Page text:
Endo Doesn’t Have You

The last several weeks I’ve been carrying around quite the cyst. I know this because of how it feels when I move around during my day in addition to general symptoms. Typically my symptoms involve nausea, bloating, pelvic pain that varies from mild to severe, etc.

When I really could notice it’s existence I called my doctor and would recommend anyone else to please do the same out of your safety. I call nowadays to inform them so my medical records can be updated in order to help track how often these significant cysts are occurring.

A bit of time went by, maybe two weeks and the cyst ruptured. I know this because of the severe burst of pain followed by extensive bleeding. (again, if you think you may have had a cyst rupture please inform your doctor).

This rupture was hard for me to deal with. It has been several months since I’ve had an outburst and I was getting to what I think of as the ‘peak point’ in having Endo. The place where you can almost forget that you have it. For me, these peaks are followed by deep disappointment and harsh reality. I do have it, I am in significant pain, and I can’t get it to stop.

This harsh declines can be hard to work through. For me, being such a young woman wanting to enjoy myself with my girlfriends who have no idea what this is like can be difficult. It can be difficult trying to explain myself to people because when they look at me, I appear to be completely fine. Whenever I begin to feel this way I almost immediately reach out to my mother and my husband for support. My mom and I are very close and she too has Endo so she understands exactly what I am experiencing. I feel that it is important my husband knows what is going on, and he is also a great support system as my peer and my best friend.

However, I hadn’t felt so low about Endo in quite some time. Now that I am feeling better I wanted to make sure I extend a lifeline out into the Endo community.

One of the absolute best remedies for someone with Endo, is to talk to someone else with Endo. There is nothing like that connection and I would truly recommend it to all and anyone within this community. Find your Endo tribe – having Endo is not easy. I can’t even promise that it gets better with time because I’m not sure that it does. You will have bad days, bad weeks, bad months. Hell, I’ve had bad years. But you will also have good days, good weeks, good months, good years, and ultimately a good and fulfilling life. My biggest piece of advice when you are feeling low, (because you will and that’s okay) is to feel what you have to feel in that moment and then dry your eyes, pick yourself up, and live.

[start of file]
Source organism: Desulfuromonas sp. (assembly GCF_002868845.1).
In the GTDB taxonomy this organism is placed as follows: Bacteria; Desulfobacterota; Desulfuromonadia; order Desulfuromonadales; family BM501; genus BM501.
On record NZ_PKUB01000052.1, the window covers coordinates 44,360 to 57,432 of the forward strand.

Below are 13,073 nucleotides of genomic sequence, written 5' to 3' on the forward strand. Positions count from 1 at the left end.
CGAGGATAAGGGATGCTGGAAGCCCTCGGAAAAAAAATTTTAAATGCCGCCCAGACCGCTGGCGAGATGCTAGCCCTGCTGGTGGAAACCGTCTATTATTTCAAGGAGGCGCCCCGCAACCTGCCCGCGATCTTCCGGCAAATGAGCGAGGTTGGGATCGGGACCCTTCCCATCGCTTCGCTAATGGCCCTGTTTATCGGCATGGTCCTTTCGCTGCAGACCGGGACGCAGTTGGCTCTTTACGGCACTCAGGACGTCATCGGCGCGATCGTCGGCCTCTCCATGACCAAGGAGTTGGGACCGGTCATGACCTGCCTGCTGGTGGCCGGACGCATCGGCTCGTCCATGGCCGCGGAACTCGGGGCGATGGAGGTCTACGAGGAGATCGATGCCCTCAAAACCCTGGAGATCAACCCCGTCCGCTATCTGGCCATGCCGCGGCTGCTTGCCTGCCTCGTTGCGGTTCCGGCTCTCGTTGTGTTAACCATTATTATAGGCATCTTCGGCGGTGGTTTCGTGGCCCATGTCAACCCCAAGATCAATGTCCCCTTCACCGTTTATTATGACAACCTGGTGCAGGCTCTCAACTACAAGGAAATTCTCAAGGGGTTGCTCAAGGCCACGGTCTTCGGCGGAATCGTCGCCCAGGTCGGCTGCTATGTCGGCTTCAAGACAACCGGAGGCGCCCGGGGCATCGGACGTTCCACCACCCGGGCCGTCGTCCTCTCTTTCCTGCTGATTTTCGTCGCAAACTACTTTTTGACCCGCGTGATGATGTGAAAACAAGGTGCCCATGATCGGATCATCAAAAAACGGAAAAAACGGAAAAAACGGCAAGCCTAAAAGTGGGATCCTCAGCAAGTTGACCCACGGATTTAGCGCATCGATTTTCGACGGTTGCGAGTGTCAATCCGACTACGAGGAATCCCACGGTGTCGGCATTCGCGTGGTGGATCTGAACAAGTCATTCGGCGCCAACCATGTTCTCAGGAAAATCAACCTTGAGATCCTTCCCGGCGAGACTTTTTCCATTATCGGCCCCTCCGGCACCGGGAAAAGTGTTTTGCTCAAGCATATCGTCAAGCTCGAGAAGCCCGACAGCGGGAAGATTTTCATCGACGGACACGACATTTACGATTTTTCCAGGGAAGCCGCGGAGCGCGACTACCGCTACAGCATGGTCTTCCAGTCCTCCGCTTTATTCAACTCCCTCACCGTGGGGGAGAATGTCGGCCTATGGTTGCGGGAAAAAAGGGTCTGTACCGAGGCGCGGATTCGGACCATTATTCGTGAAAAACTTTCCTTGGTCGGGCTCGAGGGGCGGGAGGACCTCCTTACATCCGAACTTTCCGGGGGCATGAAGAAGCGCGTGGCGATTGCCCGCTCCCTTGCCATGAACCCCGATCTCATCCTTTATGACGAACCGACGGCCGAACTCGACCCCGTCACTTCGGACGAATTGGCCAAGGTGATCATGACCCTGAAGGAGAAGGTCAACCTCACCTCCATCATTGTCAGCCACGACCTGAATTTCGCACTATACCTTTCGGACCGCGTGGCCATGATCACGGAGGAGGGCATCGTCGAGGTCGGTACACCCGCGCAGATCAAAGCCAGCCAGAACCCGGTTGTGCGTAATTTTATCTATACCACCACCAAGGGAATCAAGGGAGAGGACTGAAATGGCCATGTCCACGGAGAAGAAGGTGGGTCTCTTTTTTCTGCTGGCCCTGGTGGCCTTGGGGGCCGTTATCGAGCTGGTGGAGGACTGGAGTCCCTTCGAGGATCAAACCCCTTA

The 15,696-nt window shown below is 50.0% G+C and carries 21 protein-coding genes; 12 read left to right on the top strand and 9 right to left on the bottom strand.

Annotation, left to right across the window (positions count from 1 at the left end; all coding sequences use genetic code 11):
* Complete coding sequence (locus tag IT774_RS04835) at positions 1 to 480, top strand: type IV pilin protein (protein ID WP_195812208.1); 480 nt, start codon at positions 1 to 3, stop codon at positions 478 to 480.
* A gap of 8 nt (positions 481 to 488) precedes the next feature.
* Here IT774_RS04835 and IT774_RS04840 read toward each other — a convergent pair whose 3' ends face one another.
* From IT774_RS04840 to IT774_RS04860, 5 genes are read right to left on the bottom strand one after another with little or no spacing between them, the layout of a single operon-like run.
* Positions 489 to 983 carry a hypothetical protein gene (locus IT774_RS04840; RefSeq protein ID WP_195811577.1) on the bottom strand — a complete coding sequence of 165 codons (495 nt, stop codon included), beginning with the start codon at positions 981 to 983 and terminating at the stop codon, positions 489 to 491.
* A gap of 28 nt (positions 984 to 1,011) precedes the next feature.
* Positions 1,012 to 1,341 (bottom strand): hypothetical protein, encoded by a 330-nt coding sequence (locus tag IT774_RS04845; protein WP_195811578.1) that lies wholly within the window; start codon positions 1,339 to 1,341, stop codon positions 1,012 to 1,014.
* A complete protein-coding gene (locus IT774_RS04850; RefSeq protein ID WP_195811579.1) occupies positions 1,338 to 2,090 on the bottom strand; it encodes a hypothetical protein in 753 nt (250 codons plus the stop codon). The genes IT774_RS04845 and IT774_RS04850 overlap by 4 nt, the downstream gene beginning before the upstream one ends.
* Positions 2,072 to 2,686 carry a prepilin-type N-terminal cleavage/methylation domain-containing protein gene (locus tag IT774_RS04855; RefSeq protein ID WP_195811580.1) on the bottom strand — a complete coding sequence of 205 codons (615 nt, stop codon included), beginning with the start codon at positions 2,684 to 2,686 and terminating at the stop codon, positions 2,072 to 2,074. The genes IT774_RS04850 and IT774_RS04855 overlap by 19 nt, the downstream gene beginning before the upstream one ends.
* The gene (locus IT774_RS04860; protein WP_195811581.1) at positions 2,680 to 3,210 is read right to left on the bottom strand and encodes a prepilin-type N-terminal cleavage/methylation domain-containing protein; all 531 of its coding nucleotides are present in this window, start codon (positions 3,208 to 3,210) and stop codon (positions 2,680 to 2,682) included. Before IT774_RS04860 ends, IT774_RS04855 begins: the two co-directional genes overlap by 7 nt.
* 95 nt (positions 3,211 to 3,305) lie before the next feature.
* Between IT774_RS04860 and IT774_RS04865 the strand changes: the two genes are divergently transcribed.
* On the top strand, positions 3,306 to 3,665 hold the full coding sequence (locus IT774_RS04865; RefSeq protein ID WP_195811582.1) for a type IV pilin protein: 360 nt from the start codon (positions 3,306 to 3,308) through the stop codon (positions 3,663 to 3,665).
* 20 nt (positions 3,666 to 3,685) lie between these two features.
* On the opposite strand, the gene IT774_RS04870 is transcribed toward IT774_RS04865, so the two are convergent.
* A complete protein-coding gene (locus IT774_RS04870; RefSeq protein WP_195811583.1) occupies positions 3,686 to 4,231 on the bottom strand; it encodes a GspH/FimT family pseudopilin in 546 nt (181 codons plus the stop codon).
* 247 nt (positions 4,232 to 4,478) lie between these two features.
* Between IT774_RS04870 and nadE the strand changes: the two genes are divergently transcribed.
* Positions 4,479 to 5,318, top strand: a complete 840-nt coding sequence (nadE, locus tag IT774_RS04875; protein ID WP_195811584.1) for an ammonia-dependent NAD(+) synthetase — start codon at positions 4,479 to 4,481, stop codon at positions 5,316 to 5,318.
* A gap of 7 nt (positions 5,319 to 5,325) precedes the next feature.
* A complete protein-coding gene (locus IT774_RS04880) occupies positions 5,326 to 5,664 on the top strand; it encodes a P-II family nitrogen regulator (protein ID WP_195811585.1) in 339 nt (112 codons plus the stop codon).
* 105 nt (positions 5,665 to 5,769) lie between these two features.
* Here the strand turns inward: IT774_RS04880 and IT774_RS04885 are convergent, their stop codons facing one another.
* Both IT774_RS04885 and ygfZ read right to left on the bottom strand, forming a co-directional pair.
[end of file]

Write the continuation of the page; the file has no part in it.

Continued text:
You have Endo. Endo doesn’t have you.

Stay connected with Haley via twitter @heyleebird
If you are a woman who is a gladiator to Endometriosis or a similar illness that would like to spread awareness through your story please e-mail Haley at haleylpjohnson@gmail.com

I am not a medical professional by any means – I am merely someone who has lived with Endometriosis for the past decade. Through my experience I am hoping that I can help all of you. For more information on Endometriosis click here.

This article completely applies to our friends in the LGBTQ+ community; I want to acknowledge those who may be in a relationship other than a straight-cisgendered one and who still face their own struggles with Endo. I am simply speaking from my own experience. xx

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